The American Youth Policy Forum recently celebrated its 25th anniversary and assembled a panel of national experts in education, youth, and workforce policy to reflect upon what has and hasn’t worked to help underserved youth be successful. Tony Carnevale, Georgetown University Center on Education and the Workforce, representing the workforce perspective, Karen Pittman, Forum for Youth Investment, representing the youth perspective, and Andy Rotherham, Bellwether Education Partners, representing the education perspective, engaged in a lively and wide-ranging discussion that touched on many varied strategies to help youth, as well as a few that have not had much impact. The following is a quick recap of that conversation, which unfortunately does not capture the full interplay of ideas and discussion in which the panelists engaged.
I first asked the panelists what one or two policies, in their opinion, have had a significant impact on improving the life chances of underserved youth. Given their different perspectives and experiences, their responses differed quite significantly.
Karen Pittman did not hesitate to say that the 21st Century Community Learning Centers (21st CCLC) program has had a major impact on increasing the availability of enriching and engaging afterschool and summer learning activities for children and youth who live in low-income communities. Pittman said the 21st CCLC program has not only helped expand access to poorer communities, but has also helped to improve the quality of afterschool and summer learning programs resulting in better outcomes for youth. High quality afterschool programs, she said, have been shown to improve school attendance, academic performance, and result in reduced negative behaviors by providing support, guidance, and skill development in the non-school hours.
Andy Rotherham discussed two policy areas that he thinks have made an enormous difference to improving youth outcomes. The first is the use of disaggregated data in school accountability systems to identify and measure the performance of certain groups of students, such as students with disabilities and English language learners. Accurate, disaggregated data can lead to honest conversations about how certain groups of students are performing and be a call to action for change. The second policy that Rotherham identified was the creation and implementation of charter schools, which he said has resulted in much greater personalization of education. Charter schools have the flexibility to develop unique variations in school design that can help meet students’ individual learning styles, interests, and needs.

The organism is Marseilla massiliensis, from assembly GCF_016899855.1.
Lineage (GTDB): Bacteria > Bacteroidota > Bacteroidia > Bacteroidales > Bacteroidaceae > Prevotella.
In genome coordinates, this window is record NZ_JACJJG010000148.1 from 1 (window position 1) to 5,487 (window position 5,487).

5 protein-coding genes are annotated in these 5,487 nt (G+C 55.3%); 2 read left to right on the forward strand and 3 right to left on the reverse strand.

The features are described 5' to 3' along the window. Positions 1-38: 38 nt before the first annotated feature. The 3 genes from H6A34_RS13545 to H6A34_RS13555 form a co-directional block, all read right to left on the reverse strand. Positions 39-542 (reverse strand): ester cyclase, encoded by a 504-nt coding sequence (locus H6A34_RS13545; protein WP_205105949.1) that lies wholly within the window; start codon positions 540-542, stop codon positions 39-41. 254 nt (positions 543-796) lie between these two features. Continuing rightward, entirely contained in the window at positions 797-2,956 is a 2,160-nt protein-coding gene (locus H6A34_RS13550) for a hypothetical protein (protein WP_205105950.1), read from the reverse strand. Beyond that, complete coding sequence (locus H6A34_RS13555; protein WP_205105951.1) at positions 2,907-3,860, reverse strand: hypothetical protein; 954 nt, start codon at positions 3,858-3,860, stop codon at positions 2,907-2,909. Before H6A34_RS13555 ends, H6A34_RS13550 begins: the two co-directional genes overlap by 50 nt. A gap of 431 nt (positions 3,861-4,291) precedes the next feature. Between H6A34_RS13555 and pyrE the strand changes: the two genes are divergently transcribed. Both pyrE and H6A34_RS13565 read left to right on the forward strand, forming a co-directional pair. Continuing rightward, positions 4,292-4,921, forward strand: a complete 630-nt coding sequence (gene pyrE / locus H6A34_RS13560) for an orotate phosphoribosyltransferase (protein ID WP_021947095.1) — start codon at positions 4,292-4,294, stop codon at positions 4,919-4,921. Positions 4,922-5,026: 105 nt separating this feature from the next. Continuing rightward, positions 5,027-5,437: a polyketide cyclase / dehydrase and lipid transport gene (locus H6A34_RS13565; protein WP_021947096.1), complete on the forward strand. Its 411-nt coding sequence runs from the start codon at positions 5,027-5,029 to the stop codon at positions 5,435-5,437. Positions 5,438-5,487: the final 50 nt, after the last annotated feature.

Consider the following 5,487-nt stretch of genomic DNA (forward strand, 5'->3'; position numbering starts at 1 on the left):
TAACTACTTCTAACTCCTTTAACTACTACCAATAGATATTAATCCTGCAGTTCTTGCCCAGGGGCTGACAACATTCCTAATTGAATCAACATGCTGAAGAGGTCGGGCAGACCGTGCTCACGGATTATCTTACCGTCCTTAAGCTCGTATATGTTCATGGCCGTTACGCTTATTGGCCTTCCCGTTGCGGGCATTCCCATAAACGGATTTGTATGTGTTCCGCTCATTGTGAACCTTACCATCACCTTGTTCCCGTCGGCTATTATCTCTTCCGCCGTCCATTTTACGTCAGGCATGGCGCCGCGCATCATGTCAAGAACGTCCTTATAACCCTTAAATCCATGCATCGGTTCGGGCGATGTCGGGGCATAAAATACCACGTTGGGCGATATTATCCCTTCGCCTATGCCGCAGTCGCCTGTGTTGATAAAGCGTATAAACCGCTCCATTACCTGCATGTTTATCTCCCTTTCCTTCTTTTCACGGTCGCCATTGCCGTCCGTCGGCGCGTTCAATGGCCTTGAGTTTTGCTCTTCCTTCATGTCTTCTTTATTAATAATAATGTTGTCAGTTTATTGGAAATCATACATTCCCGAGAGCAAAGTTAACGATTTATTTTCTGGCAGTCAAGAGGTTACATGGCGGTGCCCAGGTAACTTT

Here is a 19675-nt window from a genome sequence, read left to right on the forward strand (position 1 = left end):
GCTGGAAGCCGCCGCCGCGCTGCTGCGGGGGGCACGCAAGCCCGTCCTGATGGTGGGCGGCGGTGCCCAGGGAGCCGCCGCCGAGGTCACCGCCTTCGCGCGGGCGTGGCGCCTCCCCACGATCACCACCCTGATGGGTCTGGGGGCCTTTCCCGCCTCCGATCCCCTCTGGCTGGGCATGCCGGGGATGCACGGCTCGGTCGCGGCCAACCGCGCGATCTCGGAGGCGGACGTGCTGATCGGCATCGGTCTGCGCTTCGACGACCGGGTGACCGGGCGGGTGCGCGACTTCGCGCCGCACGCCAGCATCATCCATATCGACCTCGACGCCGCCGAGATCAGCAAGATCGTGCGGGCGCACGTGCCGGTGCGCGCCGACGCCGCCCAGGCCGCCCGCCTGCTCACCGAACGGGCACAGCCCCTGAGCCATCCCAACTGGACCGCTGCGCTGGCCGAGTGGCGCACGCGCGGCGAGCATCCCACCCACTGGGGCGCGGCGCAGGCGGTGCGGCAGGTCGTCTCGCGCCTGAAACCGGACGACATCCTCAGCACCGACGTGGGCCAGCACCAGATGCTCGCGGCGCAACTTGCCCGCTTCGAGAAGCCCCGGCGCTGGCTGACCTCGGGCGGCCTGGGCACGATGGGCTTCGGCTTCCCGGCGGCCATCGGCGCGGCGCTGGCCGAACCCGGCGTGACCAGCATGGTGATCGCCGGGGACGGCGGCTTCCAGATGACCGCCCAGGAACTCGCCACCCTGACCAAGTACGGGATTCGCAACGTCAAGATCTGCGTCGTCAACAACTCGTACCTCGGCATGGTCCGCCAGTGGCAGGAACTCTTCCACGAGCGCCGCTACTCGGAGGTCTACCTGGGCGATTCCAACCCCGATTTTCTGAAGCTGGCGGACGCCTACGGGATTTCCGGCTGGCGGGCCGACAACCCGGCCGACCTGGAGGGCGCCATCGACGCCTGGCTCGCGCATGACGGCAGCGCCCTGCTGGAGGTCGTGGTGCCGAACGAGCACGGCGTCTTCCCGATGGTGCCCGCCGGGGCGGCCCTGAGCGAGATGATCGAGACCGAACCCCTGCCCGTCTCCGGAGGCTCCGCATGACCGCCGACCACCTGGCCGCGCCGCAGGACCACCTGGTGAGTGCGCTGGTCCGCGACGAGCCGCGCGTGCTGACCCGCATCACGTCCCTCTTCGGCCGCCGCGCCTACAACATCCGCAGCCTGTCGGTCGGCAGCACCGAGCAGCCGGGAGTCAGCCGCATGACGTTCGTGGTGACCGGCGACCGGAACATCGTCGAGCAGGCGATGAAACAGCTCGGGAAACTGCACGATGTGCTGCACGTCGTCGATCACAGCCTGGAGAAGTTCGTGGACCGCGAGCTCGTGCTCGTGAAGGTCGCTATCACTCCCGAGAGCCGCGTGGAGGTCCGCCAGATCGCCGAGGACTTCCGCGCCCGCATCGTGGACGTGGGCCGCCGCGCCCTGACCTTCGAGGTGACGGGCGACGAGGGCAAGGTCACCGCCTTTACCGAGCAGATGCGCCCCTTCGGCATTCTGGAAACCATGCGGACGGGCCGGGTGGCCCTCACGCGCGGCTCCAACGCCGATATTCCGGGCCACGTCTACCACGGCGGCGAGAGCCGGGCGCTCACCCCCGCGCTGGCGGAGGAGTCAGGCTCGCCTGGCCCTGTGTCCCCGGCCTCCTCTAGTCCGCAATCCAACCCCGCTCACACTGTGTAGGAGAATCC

When asked to name the policy or policies that have helped young people in the workforce arena, Tony Carnevale was not nearly as optimistic as his peers. Carnevale said that our policies to help young people be ready for the workforce have not worked well because the U.S. does not prioritize youth policy and workforce preparation for young people. He said there have been issues of quality and tracking of students in vocational education that we are still wrestling with in many places. Lastly, Carnevale said we are hampered in teaching youth the workforce skills they need because there are so few employment opportunities for them to learn from.
Following along with the theme of skill development, I said it is clear that young people need to develop skills like problem-solving, critical thinking, teamwork, creativity, and comfort with diversity and ambiguity in order to be successful in a career and in today’s society. I posed the question to the panel of how might we do this?
Carnevale suggested that we do not really know how to develop these skills very well, and that educators in many cases do not know how to make the teaching of certain skills explicit. He also said that most educators do not do a very good job connecting classroom knowledge to real-life applications. Finally, he added, since we do not do a very good job preparing high school students for careers after twelve grades, the new norm now is for every student to have two more years of postsecondary education.
Pittman said that afterschool and summer learning programs can be great venues for youth to learn many of these employability and social and emotional skills, but not all afterschool professionals are explicit about the skills they are helping youth develop, agreeing with Carnevale’s observation. Pittman went on to mention research by Barton Hirsch that aims to improve minority high school students’ marketable job skills by explicitly calling out specific skills being taught and learned (e.g. teamwork) and then having youth reflect on how they learned those skills and why those skills matter to jobs.
Rotherham added his take on this topic and said we have been wrestling with the balance between knowledge and application since Plato’s day. He said you must have a knowledge base to be able to apply it, but educators could do a better job of drawing connections between theory and application.
Many of the themes that emerged in the panelists’ discussion are closely connected to AYPF’s policy priorities, which include building smoother pathways to college and careers, personalized learning, and expanded learning and skill development for traditionally underserved youth. As we enter our next quarter century, we recommit to our mission of educating, engaging, and informing policymakers about the research, policies, and practices that help underserved young people be successful.